The central hook of Lauren Beukes’ novel The Shining Girls is so enticing that it’s hard to imagine Hollywood producers ever being able to resist it. Who wouldn’t want to bring the story of a time-traveling serial killer to the screen? Beukes delivers a decades-spanning narrative that is both epic and intimate, telling the stories of the various woman targeted by supernaturally aided killer Harper Curtis. One of Harper’s would-be victims, Kirby Mazrachi, survives his initial attack, and she dedicates herself to tracking the man who tried to kill her, to put an end to his mystical killing spree.
The eight-episode Apple TV+ adaptation, simply titled Shining Girls, makes some major changes to Beukes’ story while keeping the focus on the battle between Kirby and Harper. It’s less sprawling than the novel, set primarily in 1992, when Kirby (Elisabeth Moss) is working as a researcher at the Chicago Sun-Times and teams up with troubled reporter Dan Velazquez (Wagner Moura) to investigate a murder that she believes is tied to her attacker.
Like the book, Shining Girls isn’t a mystery about who the killer is—Harper (Jamie Bell) shows up in the first scene and is clearly the man responsible for multiple murders. It’s about Kirby and Dan piecing together the clues and hunting down someone who doesn’t have to play by the accepted laws of time and space. The mechanics of Harper’s abilities are different here, although they are still tied to a mysterious supernatural house.
The biggest change that creator Silka Luisa brings to the series is that Harper’s travels through time cause frequent shifts in reality, and Kirby experiences those as sudden changes in her life, which no one else recognizes. One day she’s living with her ex-punk rocker mother (Amy Brenneman), the next day she’s married to Sun-Times photographer Marcus (Chris Chalk). As she works to convince her colleagues and the police that Harper is a genuine threat, her tenuous grip on reality makes her more fragile and seemingly untrustworthy.
Moss gives a typically strong performance, but Kirby is a bit less of a powerful protagonist here than in Beukes’ novel. At the same time, she’s more central to the story, since Luisa doesn’t devote much screen time to Harper’s other victims, aside from a scientist played by Phillipa Soo. The show is less about Harper’s pursuit of various distinctive women and more about his showdowns with Kirby, as the two come face-to-face more often than in the book. Moss anchors the series with her determination and vulnerability, and it turns from a story about the lives of many women into a story about one particular survivor taking back her autonomy.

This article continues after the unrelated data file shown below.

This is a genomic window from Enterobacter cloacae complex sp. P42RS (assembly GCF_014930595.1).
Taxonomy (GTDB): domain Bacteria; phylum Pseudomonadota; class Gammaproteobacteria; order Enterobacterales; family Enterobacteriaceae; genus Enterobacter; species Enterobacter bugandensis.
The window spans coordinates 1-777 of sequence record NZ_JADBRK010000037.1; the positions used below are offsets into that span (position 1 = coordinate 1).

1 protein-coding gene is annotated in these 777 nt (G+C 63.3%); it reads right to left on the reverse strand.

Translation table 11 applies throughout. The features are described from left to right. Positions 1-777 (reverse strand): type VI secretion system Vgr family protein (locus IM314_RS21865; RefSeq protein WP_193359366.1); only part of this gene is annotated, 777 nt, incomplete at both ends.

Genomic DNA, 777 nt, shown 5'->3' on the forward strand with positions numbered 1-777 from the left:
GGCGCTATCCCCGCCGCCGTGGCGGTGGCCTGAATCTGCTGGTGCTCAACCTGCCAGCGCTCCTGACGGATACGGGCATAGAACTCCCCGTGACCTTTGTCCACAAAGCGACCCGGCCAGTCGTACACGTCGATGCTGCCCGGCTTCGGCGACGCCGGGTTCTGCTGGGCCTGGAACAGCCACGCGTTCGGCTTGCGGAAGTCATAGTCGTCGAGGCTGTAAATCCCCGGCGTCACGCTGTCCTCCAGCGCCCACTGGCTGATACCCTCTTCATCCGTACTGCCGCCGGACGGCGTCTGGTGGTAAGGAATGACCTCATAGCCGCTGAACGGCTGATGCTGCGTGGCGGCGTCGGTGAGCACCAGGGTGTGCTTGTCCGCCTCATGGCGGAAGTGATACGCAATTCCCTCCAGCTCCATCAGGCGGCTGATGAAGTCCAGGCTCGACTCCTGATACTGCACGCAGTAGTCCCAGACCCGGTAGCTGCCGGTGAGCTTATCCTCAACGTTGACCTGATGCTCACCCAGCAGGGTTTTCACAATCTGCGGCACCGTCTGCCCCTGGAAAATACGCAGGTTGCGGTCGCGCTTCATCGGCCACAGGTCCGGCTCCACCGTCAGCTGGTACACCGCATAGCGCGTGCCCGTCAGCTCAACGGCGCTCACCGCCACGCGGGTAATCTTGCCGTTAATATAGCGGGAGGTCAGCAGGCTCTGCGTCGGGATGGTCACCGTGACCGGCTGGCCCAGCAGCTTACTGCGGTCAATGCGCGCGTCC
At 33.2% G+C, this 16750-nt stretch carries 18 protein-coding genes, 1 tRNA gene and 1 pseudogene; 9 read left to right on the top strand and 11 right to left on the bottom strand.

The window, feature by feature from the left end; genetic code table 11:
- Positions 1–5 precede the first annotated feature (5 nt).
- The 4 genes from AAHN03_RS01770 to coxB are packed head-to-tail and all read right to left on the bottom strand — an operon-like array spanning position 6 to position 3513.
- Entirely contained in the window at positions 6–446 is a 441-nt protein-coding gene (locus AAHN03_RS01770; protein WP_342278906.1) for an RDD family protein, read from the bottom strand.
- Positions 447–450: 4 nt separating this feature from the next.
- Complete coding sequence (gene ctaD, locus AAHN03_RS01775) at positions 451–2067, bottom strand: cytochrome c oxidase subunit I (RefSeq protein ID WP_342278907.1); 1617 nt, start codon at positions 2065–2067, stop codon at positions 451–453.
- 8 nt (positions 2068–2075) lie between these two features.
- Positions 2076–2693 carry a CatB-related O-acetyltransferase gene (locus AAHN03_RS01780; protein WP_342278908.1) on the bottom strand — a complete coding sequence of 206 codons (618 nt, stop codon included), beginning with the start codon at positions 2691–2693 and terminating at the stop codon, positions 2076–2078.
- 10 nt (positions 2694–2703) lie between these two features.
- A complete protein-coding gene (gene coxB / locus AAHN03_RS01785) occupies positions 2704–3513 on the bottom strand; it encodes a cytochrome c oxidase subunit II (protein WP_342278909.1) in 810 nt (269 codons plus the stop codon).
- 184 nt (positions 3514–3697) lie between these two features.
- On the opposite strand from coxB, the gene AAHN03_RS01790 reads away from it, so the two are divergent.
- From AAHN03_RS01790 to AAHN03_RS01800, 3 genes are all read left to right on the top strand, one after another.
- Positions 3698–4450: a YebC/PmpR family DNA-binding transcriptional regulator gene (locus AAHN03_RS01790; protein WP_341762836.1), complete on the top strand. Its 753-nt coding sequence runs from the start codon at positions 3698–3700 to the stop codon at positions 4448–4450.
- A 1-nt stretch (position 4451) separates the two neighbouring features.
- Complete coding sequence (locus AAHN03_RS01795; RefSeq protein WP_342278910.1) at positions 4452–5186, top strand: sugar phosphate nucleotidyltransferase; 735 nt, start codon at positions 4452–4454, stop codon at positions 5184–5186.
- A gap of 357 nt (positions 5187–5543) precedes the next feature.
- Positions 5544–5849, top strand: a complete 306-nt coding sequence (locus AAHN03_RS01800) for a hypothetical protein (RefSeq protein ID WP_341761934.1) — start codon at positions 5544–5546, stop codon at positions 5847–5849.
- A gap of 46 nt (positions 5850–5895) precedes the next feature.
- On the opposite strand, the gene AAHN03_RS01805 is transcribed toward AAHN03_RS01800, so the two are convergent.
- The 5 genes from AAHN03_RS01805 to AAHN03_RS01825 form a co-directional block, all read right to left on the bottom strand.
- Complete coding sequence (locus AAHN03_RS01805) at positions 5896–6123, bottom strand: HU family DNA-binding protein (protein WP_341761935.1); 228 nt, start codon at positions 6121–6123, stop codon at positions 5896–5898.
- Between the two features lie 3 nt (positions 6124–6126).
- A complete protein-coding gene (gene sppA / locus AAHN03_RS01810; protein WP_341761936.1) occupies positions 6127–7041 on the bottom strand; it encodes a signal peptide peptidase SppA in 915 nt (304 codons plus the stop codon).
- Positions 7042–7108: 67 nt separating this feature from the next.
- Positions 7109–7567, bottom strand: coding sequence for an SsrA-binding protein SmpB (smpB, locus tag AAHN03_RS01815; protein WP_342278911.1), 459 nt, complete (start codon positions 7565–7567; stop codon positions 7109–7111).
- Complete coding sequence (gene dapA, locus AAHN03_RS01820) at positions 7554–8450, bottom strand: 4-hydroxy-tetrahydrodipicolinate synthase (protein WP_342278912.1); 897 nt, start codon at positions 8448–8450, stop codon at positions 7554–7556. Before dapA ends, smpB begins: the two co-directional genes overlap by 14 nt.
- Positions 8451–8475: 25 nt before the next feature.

Bell balances Moss with an intensely creepy turn as Harper, embodying his unsettling confidence and his pathetic reliance on the house’s temperamental paranormal gifts. Moura sometimes seems caught in the middle, and Dan’s own personal problems, including alcoholism and a difficult relationship with his son, are less compelling. Ultimately, Beukes’ story is so inventive and so well-constructed that it’s pretty much impossible to screw up, and even if Shining Girls isn’t quite the TV equivalent of a compulsive page-turner like the novel, it’s still a rewarding binge for both crime and horror fans.
Read the Book
Harper Curtis is a killer who stepped out of the past. Kirby Mazrachi is the girl who was never meant to have a future. Kirby is the last shining girl, one of the bright young women, burning with potential, whose lives Harper is destined to snuff out after he stumbles on a House in Depression-era Chicago that opens on to other times.
At the urging of the House, Harper inserts himself into the lives of these shining girls, waiting for the perfect moment to strike. He's the ultimate hunter, vanishing without a trace into another time after each murder—until one of his victims survives.
Determined to bring her would-be killer to justice, Kirby joins the Chicago Sun-Times to work with the reporter, Dan Velasquez, who covered her case. Soon Kirby finds herself closing in on an impossible truth . . .
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Josh Bell is a freelance writer and movie/TV critic based in Las Vegas. He’s the former film editor of Las Vegas Weekly and the former TV comedies guide for About.com. He has written about movies, TV, and pop culture for Syfy Wire, Polygon, CBR, Inverse, Crooked Marquee, and more. With comedian Jason Harris, he co-hosts the podcast Awesome Movie Year.